Lean Six Sigma

The basics

Lean Six Sigma is a coming together of both Lean Management and Six Sigma. Lean Management is best defined as “a management philosophy focused on identifying and eliminating waste throughout an entire value stream, extending not only within the organization, but also along its entire supply chain network”. Six Sigma is best defined as “an organized and systematic methodology for strategic process improvement and new product and service development that relies on statistical methods and the scientific method to make dramatic reductions in customer defined defect rates”. Together Lean Six Sigma can best be defined as “a structured data-based approach for sustainable process improvement”.


Lean Six Sigma is the global standard for organizing the design, data-based improvement and control of both manual and digital business processes. Well-designed and controlled processes are key in achieving and sustaining operational excellence. They ensure the quality of service and care, the reliability and safety of work that is done, and a timely processing with short waiting times. High quality processes will at the same time improve the operation’s flexibility. Thereby allowing one to adjust to changes in demand and other circumstances. An organizational capability to harness data-based process improvement, finally, facilitates organizational learning and is foundational for the fruitful implementation of ever-increasing digitization and automation opportunities.

Lean Six Sigma offers a complete model for shaping modern continuous improvement programs in organizations. The methodology is built on principles and methods for fact-based process improvement that have proven themselves over the last decades, and will continue to do so in the decades to come. Having emerged in manufacturing, the approach continuously evolved and gained tremendous momentum in other industries (e.g. services, healthcare, public administration, education, etc.).

Core principles of the Lean Six Sigma methodology:

1.  Professional and science-based problem solving.

2.  Precise, quantitative and business case-based problem definition.

3.  Data-based diagnosis.

4.  Innovative generation of new ideas and solutions.

5.  Field-testing of ideas before implementation.

6.  Proven sustainable improvement realization.

The DMAIC roadmap
The principles outlined above are operationalized by the DMAIC roadmap. It employs five phases: Define (D), Measure (M), Analyze (A), Improve (I) and Control (C). The roadmap guides, helps in asking the right questions, prescribes when certain tools and techniques can be used, and forces to organize findings in a structured manner.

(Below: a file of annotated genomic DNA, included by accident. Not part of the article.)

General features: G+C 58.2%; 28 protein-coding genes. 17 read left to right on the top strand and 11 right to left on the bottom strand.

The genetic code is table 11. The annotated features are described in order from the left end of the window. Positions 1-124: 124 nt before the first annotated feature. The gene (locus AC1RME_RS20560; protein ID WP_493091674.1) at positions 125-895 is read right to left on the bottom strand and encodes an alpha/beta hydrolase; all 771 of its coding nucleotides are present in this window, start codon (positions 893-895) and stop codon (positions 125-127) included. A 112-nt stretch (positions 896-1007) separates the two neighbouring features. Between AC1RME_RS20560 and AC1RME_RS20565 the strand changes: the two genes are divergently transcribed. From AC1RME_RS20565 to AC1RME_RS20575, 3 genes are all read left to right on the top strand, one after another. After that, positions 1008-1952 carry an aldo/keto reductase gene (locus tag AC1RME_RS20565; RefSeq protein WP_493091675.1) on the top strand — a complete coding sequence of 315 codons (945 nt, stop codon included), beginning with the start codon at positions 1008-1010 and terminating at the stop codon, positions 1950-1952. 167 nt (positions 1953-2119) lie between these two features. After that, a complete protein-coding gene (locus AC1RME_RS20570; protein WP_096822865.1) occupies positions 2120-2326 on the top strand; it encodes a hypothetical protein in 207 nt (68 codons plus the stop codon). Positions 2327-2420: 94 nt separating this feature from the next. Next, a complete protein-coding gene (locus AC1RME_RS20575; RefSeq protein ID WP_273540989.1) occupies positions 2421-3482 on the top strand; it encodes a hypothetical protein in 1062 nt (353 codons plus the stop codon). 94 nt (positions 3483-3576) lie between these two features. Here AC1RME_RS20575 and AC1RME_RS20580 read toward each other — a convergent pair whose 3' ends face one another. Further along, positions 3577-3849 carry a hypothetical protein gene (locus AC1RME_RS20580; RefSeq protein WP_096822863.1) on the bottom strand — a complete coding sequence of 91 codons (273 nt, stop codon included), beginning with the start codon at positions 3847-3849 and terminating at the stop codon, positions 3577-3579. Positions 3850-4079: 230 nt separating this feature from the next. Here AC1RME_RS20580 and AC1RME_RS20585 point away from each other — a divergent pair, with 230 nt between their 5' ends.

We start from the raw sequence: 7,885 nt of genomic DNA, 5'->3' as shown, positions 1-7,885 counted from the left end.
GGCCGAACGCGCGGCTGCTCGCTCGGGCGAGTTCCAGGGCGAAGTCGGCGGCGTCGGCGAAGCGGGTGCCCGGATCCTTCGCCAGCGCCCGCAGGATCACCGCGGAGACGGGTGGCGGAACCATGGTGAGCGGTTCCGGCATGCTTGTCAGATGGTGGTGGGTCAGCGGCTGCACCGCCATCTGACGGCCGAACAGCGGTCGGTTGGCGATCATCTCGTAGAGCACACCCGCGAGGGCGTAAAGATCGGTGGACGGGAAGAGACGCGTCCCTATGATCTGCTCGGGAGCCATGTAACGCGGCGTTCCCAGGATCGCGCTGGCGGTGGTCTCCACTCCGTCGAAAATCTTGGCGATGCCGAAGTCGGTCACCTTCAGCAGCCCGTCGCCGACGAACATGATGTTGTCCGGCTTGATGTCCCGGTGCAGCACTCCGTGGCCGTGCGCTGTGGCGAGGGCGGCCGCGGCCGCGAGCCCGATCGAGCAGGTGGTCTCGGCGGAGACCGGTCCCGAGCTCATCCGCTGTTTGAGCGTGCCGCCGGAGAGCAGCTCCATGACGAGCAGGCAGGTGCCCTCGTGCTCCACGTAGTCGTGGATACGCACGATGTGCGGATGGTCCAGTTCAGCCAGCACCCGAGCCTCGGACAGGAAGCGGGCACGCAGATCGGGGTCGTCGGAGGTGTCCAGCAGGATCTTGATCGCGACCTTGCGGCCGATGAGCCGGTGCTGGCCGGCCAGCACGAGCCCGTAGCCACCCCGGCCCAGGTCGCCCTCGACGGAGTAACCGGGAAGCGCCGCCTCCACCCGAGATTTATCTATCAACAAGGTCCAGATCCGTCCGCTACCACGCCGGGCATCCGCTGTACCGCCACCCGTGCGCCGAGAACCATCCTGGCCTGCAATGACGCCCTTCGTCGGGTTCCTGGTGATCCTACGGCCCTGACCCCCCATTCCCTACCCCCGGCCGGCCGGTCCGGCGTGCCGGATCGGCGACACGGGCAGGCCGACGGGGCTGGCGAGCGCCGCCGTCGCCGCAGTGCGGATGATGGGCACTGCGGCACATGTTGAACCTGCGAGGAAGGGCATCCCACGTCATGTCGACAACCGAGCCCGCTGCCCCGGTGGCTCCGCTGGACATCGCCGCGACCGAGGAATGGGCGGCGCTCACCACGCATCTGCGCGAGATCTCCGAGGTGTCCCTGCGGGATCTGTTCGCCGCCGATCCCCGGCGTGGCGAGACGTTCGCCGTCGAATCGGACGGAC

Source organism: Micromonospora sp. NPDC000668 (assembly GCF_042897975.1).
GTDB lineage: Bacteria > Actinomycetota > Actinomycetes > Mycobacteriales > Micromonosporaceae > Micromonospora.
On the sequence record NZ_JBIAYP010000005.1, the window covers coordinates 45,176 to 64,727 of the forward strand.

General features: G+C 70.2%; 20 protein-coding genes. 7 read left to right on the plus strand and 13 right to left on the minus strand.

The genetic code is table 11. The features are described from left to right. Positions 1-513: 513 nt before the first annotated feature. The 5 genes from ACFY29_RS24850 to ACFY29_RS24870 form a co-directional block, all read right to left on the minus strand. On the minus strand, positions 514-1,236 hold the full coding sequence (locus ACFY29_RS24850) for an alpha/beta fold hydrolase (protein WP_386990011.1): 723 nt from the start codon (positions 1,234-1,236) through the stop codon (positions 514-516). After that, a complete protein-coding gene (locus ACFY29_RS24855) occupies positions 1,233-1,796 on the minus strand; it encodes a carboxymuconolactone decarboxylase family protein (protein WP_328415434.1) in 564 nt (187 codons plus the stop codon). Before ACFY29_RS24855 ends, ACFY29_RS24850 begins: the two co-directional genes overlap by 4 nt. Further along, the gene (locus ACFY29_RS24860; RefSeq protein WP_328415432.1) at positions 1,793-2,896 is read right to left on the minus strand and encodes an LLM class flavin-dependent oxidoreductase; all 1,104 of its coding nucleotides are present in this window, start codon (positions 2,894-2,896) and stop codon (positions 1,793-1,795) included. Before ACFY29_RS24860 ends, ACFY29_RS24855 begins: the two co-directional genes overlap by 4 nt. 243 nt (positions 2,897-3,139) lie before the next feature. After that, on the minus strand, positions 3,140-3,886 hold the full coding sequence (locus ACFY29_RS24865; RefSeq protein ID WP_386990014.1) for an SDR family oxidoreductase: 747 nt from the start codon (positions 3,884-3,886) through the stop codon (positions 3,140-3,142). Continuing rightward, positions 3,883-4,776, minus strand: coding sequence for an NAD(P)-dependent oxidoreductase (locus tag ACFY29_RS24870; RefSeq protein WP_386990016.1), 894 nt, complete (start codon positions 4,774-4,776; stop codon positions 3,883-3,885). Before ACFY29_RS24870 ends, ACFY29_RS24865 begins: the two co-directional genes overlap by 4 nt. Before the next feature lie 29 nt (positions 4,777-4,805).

1. Define: Select project and project lead, and establish objectives and conditions.

2.  Measure: Make the problem quantifiable and measurable.

3. Analyze: Analyze the current situation and make a diagnosis.

4. Improve: Develop and implement improvement actions.

5. Control: Adjust the quality control system and close the project.

Target audience

Managers and professionals that have business improvement as core responsibility and interest:

–   Operational Excellence professionals (a.o. Lean Six Sigma Green and Black Belts); effectively improving processes and organizational problems is a full-time dedication in many organizations nowadays. Mastering the comprehensive Lean Six Sigma methodology is a prerequisite for adequately doing so.

–   Process and project managers; evidence-based, data driven, and sustainable process improvement is vital for the well- functioning of any organizational domain, regardless of sector or industry. Having a profound understanding of the concepts for doing so is regarded a 21st century prerequisite to be effective in change-oriented business functions.

–   Business and senior managers; regardless of their functional focus, the ability to recognize, install and lead process improvement initiatives is vital for continuous improvement and ongoing business innovation.

–   Other managers and professionals; everyone within an organization that is confronted with processes, the problems that can emerge there, or the ineffective execution of these processes.


Scope and constraints

The premier focus of Lean Six Sigma is to improve operational performance by improving repetitive processes. Thereby Lean Six Sigma is unique, but not without complementarity.

1.  First, the capability to understand and sustainably improve processes allows for optimal decision-making related to process automation opportunities, optimal design of business intelligence monitoring solutions and effective deployment of data science capabilities.

2.  Second, Lean Six Sigma is a comprehensive methodology that enables business process management in organizations. It provides powerful instruments and guidelines for process owners to, besides manage, optimize processes.

3.  Finally, Lean Six Sigma is a methodology (i.e. a collection of principles and powerful (statistical) techniques to make data- based decisions) that are traditionally deployed in structured project formats. For a methodology to be accepted and adopted, appropriate deployment structures that fit existing organizational ways-of-working should be designed, either more or less iterative (e.g. Agile Scrum) or collaborative.